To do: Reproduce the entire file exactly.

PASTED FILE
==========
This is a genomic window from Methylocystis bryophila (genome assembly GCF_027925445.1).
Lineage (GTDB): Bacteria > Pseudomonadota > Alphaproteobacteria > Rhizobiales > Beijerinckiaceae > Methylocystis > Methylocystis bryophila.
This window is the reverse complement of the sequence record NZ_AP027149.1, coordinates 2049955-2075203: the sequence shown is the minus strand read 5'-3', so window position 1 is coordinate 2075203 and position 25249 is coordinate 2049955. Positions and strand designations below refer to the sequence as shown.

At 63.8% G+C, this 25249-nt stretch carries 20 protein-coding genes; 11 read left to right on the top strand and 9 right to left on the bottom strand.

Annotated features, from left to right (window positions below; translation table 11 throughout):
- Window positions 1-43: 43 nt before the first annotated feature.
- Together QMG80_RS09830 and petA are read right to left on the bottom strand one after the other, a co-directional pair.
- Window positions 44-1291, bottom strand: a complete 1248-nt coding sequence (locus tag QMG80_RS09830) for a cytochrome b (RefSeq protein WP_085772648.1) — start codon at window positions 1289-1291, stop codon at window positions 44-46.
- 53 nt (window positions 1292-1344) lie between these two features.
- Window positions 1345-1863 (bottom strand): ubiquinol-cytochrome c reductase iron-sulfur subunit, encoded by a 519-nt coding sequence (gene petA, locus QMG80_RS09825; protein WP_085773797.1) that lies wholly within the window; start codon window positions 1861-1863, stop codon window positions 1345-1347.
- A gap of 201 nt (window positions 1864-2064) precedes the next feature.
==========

This is a genomic window from Methylocystis bryophila (genome assembly GCF_027925445.1).
Lineage (GTDB): Bacteria > Pseudomonadota > Alphaproteobacteria > Rhizobiales > Beijerinckiaceae > Methylocystis > Methylocystis bryophila.
This window is the reverse complement of the sequence record NZ_AP027149.1, coordinates 2049955-2075203: the sequence shown is the minus strand read 5'-3', so window position 1 is coordinate 2075203 and position 25249 is coordinate 2049955. Positions and strand designations below refer to the sequence as shown.

At 63.8% G+C, this 25249-nt stretch carries 20 protein-coding genes; 11 read left to right on the top strand and 9 right to left on the bottom strand.

Annotated features, from left to right (window positions below; translation table 11 throughout):
- Window positions 1-43: 43 nt before the first annotated feature.
- Together QMG80_RS09830 and petA are read right to left on the bottom strand one after the other, a co-directional pair.
- Window positions 44-1291, bottom strand: a complete 1248-nt coding sequence (locus tag QMG80_RS09830) for a cytochrome b (RefSeq protein WP_085772648.1) — start codon at window positions 1289-1291, stop codon at window positions 44-46.
- 53 nt (window positions 1292-1344) lie between these two features.
- Window positions 1345-1863 (bottom strand): ubiquinol-cytochrome c reductase iron-sulfur subunit, encoded by a 519-nt coding sequence (gene petA, locus QMG80_RS09825; protein WP_085773797.1) that lies wholly within the window; start codon window positions 1861-1863, stop codon window positions 1345-1347.
- A gap of 201 nt (window positions 1864-2064) precedes the next feature.